The best foods are straight from the garden – they’re fresh and full of vitamins and minerals. Plus, you can be confident that there aren’t any mystery chemicals sprayed on your veggies when you grow them yourself.
Organic gardening involves using time-tested methods, such as crop rotation and healthy soils. These practices help keep plants strong and healthy, so they are better able to ward off pests and diseases.
Everything in the garden is not rosy. It’s not even green; it’s yellow or brown, or yellow with brown spots. It’s my third summer and it has all gone wrong. The various pollinator-friendly flower seeds I carefully planted and tended managed to produce the grand total of: one self-seeded weed. Any flowers that predated – and survived – my arrival have fallen over and are lolling on the ground. The apples all fell off the tree and are rotting in a wasp-infested heap that smells like a cider festival toilet. My sole success, a Central American vine, succumbed to some novel plague this week.
Worst of all were the tomatoes: one day fine (to my ignorant eye), the next, catastrophic blight. “All my precious ones,” I whispered, like a character from a Jacobean tragedy whose children have been murdered, clutching putrid brown bunches to my chest. That’s it for me and tomatoes: I can’t go through that again. Every time I go outside, something else has died. I don’t want to be overly dramatic, but my happy place now feels like a plague house (OK, fine, I do want to be overly dramatic).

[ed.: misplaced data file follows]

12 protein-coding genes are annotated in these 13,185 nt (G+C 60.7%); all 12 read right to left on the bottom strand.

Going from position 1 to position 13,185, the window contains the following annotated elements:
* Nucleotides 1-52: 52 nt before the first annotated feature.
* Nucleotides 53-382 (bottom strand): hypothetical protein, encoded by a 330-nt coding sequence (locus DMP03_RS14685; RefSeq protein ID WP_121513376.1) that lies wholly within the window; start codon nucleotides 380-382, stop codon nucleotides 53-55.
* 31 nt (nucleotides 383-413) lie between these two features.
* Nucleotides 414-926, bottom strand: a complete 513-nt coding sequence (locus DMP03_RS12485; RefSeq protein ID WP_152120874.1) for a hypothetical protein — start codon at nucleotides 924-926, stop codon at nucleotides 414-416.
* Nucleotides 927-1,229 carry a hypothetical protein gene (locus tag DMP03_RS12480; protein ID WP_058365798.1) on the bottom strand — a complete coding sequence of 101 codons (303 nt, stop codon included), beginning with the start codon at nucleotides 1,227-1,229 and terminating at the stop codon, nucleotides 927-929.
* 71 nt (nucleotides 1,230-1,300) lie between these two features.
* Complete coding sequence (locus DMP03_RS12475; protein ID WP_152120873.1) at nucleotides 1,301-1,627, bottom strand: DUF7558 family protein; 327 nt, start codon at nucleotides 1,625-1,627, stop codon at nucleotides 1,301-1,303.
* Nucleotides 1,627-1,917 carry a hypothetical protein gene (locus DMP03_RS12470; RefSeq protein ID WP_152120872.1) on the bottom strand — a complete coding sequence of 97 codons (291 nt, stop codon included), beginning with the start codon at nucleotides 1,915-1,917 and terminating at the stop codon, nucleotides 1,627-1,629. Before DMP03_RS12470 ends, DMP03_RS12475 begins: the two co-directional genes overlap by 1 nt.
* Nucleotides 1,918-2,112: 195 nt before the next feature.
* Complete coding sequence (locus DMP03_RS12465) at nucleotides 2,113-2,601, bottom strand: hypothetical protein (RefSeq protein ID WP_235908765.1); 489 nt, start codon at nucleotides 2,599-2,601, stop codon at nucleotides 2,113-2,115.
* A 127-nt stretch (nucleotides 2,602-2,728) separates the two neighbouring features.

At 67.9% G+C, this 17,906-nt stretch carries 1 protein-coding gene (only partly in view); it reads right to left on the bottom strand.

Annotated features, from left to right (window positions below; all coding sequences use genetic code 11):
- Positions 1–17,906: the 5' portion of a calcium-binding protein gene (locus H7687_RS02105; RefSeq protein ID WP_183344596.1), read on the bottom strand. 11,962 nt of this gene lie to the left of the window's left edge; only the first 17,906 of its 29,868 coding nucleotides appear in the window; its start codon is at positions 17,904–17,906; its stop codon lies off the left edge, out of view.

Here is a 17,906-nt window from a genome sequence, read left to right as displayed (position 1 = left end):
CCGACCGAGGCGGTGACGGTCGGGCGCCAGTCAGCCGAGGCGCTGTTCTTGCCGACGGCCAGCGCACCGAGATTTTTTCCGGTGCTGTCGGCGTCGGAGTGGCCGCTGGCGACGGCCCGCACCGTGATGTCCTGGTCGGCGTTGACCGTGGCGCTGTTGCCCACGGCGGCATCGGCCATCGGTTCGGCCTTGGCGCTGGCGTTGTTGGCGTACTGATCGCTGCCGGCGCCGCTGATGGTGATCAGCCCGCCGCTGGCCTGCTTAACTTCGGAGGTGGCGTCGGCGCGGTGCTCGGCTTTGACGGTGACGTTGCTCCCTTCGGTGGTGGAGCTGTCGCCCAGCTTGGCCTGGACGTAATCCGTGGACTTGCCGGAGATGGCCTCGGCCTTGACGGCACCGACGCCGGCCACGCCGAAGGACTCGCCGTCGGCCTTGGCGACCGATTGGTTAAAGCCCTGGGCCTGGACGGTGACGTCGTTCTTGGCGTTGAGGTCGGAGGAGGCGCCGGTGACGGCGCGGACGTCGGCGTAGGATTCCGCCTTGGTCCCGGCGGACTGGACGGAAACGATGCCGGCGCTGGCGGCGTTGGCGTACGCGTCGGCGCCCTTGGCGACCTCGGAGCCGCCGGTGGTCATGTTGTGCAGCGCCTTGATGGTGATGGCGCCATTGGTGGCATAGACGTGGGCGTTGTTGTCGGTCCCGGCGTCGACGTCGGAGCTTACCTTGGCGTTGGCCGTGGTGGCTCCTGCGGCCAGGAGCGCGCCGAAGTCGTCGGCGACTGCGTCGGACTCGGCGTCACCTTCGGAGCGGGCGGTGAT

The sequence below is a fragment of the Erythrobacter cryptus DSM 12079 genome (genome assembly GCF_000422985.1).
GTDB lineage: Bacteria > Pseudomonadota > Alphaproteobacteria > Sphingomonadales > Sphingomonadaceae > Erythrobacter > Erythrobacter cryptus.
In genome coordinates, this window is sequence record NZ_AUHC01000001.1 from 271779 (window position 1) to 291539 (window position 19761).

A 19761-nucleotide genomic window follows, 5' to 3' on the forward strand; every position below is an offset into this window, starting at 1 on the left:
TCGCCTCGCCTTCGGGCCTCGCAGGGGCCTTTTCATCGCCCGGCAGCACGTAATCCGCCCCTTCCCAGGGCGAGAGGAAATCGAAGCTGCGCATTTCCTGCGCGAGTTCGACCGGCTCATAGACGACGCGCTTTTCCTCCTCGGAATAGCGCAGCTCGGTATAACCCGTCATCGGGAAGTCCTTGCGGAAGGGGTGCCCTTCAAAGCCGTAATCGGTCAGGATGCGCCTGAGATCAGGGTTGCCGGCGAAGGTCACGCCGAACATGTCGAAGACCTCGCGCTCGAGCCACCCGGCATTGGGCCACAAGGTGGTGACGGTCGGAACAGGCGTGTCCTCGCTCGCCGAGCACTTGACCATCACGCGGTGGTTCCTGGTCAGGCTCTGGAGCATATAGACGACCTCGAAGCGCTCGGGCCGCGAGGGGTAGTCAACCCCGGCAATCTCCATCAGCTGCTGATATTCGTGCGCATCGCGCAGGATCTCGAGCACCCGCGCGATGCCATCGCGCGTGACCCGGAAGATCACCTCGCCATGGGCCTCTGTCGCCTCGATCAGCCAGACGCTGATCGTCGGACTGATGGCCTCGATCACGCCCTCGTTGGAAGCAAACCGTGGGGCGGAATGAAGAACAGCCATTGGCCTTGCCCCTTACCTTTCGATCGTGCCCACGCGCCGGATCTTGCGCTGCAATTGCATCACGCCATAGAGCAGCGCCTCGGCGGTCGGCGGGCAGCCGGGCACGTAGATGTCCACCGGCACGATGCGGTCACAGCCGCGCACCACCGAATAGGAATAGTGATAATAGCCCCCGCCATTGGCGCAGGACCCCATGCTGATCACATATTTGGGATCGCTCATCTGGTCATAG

I know peer-reviewed research overwhelmingly suggests gardening is good for mental health and wellbeing. Offering gentle physical activity and a grounding connection with nature, it is becoming a staple of social prescribing for precisely that reason. Gardening makes you feel good! Well, not me, not this year. On top of embarrassment at my ineptitude, I’ve experienced anxiety, disappointment, shame and self-loathing: all the good stuff. Plus, seething envy – why does no one talk about garden envy? Everyone is showing off perfect ripe tomatoes and multicoloured, blowsy dahlias on social media right now and I hate them.
A sensible woman would step away, wave a beatific hand at the chaos and murmur “rewilding”. This woman, sent spiralling by tomato grief, is seriously considering signing up for a horticulture course. I just want to put my hands in the earth without killing everything. That’s the thing about gardens: however problematic, they get their tendrils into you.